The first book to offer a detailed framework, a fine-grained history, and an analytically nuanced understanding of one of the rarest branches of Hindu worship.
Hinduism, as is well known, has taken a multitude of shapes and forms. Some Hindu "little traditions" have remained obscure or understudied to this day due to their regional remoteness. One such offshoot is the influential cult of Mahasu, which has existed since medieval times in a part of the western Himalaya. The deity at the core of the cult takes the form of four primary Mahasus with territorial influence, installed in various far-flung temples. Their geographical center is the village of Hanol, and the larger territory is integrated into the Mahasu politico-religious system by a peripatetic deity with loyal followers across a considerable domain.
Mahasu remains influential in the region, its ritual practices having remained quite distinct despite social change. An anthropological survey was conducted in its terrain during British times, but Till Kingdom Come is the first book to offer a detailed framework, a fine-grained history, and an analytically nuanced understanding of one of the rarest branches of Hindu worship.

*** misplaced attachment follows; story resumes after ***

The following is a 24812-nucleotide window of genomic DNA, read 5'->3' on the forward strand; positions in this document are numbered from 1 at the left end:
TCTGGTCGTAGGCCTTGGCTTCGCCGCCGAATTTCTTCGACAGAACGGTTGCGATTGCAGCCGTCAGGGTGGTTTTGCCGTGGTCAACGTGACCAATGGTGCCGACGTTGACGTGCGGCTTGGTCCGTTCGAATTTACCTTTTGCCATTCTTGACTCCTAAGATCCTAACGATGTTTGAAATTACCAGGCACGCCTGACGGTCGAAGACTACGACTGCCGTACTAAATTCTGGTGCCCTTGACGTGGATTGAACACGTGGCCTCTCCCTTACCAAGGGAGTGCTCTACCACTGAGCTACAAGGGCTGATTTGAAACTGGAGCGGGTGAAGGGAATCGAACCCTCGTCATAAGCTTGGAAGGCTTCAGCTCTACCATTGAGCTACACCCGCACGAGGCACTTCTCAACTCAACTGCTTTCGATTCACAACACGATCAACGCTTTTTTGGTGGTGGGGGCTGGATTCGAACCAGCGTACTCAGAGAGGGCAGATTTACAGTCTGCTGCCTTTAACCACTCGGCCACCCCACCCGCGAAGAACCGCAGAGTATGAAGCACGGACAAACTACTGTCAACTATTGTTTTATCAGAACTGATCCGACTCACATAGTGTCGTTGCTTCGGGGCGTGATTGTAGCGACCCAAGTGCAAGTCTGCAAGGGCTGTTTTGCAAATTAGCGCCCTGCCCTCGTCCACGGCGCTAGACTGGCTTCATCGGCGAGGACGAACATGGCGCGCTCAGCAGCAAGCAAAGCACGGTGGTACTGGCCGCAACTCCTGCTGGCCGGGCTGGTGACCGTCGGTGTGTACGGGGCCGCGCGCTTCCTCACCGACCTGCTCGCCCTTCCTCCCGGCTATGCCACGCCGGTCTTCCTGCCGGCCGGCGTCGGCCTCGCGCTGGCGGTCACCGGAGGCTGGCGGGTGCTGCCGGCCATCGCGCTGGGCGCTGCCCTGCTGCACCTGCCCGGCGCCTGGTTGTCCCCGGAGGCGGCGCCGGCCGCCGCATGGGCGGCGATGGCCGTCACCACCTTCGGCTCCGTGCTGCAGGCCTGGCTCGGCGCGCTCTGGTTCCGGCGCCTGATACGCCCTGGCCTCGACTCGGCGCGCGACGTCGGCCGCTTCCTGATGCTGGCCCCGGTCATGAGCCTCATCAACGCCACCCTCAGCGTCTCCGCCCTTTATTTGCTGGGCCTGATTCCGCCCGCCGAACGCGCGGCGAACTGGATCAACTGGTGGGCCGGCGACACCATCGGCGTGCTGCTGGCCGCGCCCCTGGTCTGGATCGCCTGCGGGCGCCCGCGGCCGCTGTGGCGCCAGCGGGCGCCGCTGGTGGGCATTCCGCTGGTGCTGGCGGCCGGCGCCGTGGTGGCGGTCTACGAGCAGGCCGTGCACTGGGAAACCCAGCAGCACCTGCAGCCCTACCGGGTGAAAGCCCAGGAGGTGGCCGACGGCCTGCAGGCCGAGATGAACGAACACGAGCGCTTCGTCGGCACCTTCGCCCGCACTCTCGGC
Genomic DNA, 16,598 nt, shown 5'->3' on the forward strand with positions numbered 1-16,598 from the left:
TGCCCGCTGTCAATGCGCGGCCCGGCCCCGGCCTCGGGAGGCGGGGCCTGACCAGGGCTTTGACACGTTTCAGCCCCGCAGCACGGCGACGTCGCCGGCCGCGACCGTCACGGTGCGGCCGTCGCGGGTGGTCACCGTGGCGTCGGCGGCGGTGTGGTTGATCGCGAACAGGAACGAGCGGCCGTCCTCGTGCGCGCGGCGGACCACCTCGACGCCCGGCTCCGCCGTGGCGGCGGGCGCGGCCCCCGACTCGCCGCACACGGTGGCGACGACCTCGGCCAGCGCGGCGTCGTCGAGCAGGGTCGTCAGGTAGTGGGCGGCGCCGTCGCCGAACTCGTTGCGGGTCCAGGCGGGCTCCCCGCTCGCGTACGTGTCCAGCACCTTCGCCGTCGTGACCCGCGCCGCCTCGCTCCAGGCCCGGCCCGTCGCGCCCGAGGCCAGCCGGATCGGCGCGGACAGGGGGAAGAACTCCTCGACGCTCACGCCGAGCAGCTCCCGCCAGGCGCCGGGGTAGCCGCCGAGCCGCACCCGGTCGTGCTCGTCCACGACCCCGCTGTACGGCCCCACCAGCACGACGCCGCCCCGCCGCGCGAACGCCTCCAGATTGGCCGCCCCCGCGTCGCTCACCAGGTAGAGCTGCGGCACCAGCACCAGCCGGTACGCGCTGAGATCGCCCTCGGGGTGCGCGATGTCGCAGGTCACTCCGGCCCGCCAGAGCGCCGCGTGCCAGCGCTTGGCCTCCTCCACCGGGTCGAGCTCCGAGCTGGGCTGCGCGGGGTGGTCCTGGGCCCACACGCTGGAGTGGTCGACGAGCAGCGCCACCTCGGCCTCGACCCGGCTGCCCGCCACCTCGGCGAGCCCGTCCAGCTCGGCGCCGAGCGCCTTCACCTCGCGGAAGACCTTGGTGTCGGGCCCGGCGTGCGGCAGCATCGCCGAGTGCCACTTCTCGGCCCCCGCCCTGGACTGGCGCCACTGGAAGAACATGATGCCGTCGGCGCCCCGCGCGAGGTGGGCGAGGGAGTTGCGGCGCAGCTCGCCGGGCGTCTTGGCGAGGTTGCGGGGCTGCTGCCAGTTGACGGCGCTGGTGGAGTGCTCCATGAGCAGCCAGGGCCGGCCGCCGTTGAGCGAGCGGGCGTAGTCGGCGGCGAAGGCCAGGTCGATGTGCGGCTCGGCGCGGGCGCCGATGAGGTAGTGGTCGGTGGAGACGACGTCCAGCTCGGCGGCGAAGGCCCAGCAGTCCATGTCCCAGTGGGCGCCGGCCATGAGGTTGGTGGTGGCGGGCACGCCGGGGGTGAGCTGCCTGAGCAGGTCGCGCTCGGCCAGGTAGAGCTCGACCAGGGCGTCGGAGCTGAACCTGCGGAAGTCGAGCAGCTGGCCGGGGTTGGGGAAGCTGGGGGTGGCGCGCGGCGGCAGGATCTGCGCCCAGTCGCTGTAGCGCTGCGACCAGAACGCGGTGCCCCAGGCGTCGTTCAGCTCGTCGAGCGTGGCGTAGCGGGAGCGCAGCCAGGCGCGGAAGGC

Lokesh Ohri is an anthropologist and activist who has worked for several years in the Himalaya. He was a doctoral fellow at the South Asia Institute, University of Heidelberg, Germany, and has worked on political rituals, heritage, and resource use in the mountains. He is currently working on an extensive documentation of the river Ganges from source to mouth.
"A fascinating piece of work. I have learned a lot and feel honoured, almost initiated, to have had such a knowledgeable guide to the Mahasus, their realm, and the devta ka kaam. " — John Keay, author of India: A History, Revised and Expanded Edition
"Mahasu Devta was—and in many respects still is—the most powerful local deity in the Western Himalayas. The history of his cult tells us a great deal about Himalayan culture and religion, about relations between Paharis, the colonial regime, and about how the hills have changed in the course of modernisation. " — William S. Sax, author of God of Justice: Ritual Healing and Social Justice in the Central Himalayas